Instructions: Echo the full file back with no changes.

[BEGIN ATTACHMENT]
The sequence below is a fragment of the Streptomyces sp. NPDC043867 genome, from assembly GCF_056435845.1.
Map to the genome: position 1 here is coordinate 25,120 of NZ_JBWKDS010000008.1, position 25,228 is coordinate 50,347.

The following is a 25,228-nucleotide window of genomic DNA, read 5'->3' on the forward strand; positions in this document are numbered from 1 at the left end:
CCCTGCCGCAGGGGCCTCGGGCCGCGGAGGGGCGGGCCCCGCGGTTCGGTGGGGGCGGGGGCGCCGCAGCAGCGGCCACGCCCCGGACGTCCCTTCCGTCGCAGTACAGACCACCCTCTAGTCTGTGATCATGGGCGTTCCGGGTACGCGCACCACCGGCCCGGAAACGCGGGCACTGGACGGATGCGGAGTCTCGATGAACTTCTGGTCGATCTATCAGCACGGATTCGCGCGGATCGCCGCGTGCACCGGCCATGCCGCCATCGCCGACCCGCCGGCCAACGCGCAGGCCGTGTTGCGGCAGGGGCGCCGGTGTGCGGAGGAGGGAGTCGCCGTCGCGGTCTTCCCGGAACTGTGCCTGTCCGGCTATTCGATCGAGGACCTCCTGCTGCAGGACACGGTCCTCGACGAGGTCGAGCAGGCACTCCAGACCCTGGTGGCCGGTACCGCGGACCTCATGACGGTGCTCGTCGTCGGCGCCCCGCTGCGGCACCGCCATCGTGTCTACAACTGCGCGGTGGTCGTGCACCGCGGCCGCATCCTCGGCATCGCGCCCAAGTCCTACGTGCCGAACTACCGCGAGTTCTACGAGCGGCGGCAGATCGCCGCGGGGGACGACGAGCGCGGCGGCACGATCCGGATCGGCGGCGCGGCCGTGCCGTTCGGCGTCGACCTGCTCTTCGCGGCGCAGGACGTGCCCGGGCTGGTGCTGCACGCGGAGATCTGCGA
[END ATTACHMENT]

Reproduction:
The sequence below is a fragment of the Streptomyces sp. NPDC043867 genome, from assembly GCF_056435845.1.
Map to the genome: position 1 here is coordinate 25,120 of NZ_JBWKDS010000008.1, position 25,228 is coordinate 50,347.

The following is a 25,228-nucleotide window of genomic DNA, read 5'->3' on the forward strand; positions in this document are numbered from 1 at the left end:
CCCTGCCGCAGGGGCCTCGGGCCGCGGAGGGGCGGGCCCCGCGGTTCGGTGGGGGCGGGGGCGCCGCAGCAGCGGCCACGCCCCGGACGTCCCTTCCGTCGCAGTACAGACCACCCTCTAGTCTGTGATCATGGGCGTTCCGGGTACGCGCACCACCGGCCCGGAAACGCGGGCACTGGACGGATGCGGAGTCTCGATGAACTTCTGGTCGATCTATCAGCACGGATTCGCGCGGATCGCCGCGTGCACCGGCCATGCCGCCATCGCCGACCCGCCGGCCAACGCGCAGGCCGTGTTGCGGCAGGGGCGCCGGTGTGCGGAGGAGGGAGTCGCCGTCGCGGTCTTCCCGGAACTGTGCCTGTCCGGCTATTCGATCGAGGACCTCCTGCTGCAGGACACGGTCCTCGACGAGGTCGAGCAGGCACTCCAGACCCTGGTGGCCGGTACCGCGGACCTCATGACGGTGCTCGTCGTCGGCGCCCCGCTGCGGCACCGCCATCGTGTCTACAACTGCGCGGTGGTCGTGCACCGCGGCCGCATCCTCGGCATCGCGCCCAAGTCCTACGTGCCGAACTACCGCGAGTTCTACGAGCGGCGGCAGATCGCCGCGGGGGACGACGAGCGCGGCGGCACGATCCGGATCGGCGGCGCGGCCGTGCCGTTCGGCGTCGACCTGCTCTTCGCGGCGCAGGACGTGCCCGGGCTGGTGCTGCACGCGGAGATCTGCGA